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National Space Day - 1st May 2020

  National Space Da

Friday 1st May is National Space Day. Each year on the first Friday of May, scientists and space enthusiasts gather together to celebrate Space Day.

The day was created to observe the many wonders of the unknown space that our planet, and plenty of others, floats in. It encourages children to take an interest in the scientific field of space travel.

Why not have a look at some of these fabulous activities to get you excited about the solar system, space travel and what it is like to be an astronaut. Remember to ask an adult to send any photos over to us.

Outer Space - A Beautiful World

Activities

 

Space stories

Read space stories together or use non-fiction texts to find out about space. Some stories include: “Whatever Next” by Jill Murphy, “Man on the Moon (A day in the life of Bob)” by Simon Bartram and this interactive story from Twinkl called “The Girl Who went to Space”: https://www.twinkl.co.uk/resource/t2-s-1183-the-girl-who-went-to-space-animation

 

Earth (pdf)

Space (pdf)

 

Planets, Sun, Moon, Earth and Stars Solar System Super Song

Creativity

Balloon Rocket (Taken from the book “This is Rocket Science” by Emma Vanstone)

You will need:

  • Balloon
  • Felt tips pens
  • 2 teaspoons of baking soda
  • Small bottle
  • 10 tea spoons of vinegar

1. Blow up the balloon a little and let the air out. This allows the balloon to expand   more easily when the gas from the chemical reaction enters it.

2. Draw a rocket on the balloon using a felt tip pen. This is easiest to do when the balloon is blown up but don’t tie the end of the balloon.

3. Place the baking soda in the bottle followed by the vinegar, and then quickly place   the balloon over the opening.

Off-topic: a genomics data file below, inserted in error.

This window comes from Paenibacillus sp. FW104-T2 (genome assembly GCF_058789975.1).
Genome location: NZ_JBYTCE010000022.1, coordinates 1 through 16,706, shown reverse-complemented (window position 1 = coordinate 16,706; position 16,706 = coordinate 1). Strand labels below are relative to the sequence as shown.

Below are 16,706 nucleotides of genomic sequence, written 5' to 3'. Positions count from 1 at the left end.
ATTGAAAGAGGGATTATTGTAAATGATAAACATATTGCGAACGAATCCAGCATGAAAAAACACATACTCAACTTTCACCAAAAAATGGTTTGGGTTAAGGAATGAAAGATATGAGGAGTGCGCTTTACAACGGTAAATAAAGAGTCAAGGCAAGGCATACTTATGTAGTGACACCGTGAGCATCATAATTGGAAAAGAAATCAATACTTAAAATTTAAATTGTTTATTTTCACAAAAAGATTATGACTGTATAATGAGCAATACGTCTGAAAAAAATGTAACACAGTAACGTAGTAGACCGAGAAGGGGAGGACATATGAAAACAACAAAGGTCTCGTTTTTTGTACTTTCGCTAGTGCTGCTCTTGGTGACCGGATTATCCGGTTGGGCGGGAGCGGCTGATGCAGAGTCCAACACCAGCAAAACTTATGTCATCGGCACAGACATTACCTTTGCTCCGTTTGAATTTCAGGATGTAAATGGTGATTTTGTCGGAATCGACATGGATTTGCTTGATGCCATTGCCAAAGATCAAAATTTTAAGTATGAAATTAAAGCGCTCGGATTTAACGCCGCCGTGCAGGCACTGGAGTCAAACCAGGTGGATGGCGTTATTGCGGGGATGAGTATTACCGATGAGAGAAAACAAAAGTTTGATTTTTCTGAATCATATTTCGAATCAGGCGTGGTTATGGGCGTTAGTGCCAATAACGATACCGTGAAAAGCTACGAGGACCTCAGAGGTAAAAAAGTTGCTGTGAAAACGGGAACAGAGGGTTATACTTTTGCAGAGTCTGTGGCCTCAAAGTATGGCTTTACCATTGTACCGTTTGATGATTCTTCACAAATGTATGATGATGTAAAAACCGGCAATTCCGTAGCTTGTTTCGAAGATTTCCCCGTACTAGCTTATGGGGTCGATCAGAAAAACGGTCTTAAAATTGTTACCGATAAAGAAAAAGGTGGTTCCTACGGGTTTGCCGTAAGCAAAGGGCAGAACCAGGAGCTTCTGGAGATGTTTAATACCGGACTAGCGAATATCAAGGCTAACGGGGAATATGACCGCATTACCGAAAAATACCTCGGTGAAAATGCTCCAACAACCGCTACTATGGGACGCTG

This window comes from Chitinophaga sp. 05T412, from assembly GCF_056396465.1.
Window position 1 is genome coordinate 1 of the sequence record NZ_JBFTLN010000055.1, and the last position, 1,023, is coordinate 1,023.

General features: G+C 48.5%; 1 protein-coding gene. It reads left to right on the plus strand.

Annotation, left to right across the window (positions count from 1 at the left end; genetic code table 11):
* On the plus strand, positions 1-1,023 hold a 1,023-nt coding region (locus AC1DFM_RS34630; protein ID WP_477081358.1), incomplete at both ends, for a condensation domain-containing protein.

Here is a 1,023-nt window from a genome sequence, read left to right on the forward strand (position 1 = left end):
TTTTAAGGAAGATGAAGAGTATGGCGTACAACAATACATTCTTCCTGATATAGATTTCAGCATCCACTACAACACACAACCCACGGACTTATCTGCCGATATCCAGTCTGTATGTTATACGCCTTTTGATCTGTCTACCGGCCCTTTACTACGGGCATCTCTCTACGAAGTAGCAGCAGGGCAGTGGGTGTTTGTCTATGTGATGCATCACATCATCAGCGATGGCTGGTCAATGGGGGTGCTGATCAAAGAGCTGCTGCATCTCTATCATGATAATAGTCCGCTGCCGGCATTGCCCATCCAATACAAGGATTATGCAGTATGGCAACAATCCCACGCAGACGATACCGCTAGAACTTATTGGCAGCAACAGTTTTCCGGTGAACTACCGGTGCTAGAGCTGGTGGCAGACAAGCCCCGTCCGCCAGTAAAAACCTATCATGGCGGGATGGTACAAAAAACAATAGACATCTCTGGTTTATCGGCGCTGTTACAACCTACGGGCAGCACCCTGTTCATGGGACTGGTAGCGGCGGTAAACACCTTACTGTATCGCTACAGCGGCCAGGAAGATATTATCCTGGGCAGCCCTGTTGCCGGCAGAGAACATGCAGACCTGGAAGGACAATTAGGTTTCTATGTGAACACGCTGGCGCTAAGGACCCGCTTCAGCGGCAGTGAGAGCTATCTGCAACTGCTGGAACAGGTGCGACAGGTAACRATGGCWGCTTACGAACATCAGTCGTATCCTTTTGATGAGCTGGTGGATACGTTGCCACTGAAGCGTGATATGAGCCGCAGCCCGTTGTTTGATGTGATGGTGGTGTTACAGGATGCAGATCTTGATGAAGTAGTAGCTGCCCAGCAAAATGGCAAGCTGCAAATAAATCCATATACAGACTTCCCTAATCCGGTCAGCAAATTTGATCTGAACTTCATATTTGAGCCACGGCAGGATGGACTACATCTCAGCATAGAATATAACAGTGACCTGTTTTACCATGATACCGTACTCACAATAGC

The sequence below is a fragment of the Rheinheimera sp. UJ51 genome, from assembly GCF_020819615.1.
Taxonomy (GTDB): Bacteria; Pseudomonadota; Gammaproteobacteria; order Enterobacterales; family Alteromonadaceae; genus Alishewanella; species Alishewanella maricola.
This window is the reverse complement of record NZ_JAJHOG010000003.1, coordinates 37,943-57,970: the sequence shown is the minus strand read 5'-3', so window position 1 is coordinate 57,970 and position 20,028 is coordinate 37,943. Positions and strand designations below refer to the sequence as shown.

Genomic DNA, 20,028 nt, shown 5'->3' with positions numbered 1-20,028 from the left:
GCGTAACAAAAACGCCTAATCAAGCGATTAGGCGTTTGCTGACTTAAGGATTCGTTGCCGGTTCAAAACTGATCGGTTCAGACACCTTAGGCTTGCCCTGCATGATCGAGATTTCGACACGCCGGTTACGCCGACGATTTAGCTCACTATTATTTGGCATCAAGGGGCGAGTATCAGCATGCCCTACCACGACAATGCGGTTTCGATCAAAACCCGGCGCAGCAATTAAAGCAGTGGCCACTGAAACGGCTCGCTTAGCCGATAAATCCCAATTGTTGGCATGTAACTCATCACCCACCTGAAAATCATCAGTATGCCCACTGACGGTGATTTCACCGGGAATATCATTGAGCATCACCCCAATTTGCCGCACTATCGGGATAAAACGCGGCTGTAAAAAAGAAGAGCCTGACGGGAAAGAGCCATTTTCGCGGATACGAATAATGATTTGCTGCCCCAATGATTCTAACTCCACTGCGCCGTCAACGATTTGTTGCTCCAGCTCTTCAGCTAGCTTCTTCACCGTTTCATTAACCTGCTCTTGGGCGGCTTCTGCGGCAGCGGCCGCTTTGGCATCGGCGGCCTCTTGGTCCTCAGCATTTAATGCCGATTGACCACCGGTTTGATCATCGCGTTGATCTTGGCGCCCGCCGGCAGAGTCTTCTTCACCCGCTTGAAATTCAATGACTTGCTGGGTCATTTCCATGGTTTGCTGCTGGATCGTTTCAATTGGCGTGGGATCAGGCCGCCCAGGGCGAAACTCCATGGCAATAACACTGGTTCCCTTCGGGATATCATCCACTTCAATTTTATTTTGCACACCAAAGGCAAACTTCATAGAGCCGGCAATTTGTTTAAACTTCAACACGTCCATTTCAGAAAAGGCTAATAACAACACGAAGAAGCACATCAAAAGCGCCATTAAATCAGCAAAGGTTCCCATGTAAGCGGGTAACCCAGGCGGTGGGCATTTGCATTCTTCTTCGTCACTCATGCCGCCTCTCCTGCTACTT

You should be able to see baking soda and vinegar react as lots of bubbles appear. The bubbles are carbon dioxide, which is released in the    neutralisation reaction between the baking soda and vinegar.

The carbon dioxide produced will first fill the bottle and then the balloon making the size increase.

 

Balloon- Powered Moon Buggy (Taken from the book, “This is Rocket Science” by Emma Vanstone)

You will need:

  • Straws
  • Axles
  • Wheels (jar lids, milk bottle tops or old CDs- just make sure you have 4 of the same.)
  • Something for the body of your buggy (recycled cardboard)
  • Tape
  • Small rubber band
  • Balloon

1. Cut two straws so they are about 15mm shorter than the axles and push the axles inside the straws.

2. Cut a piece of card so it is narrower than the axles and attached them together by taping over the straws.

3. Once you’ve built the frame, use a small rubber band to attach the balloon to the end of a straw. You then need to tape the straw to the top of the buggy.

4. Blow the balloon up by blowing into the straw, place the buggy on the floor, let go and watch it move. If it doesn’t work, it might be too heavy, so try to make it lighter.

 

 

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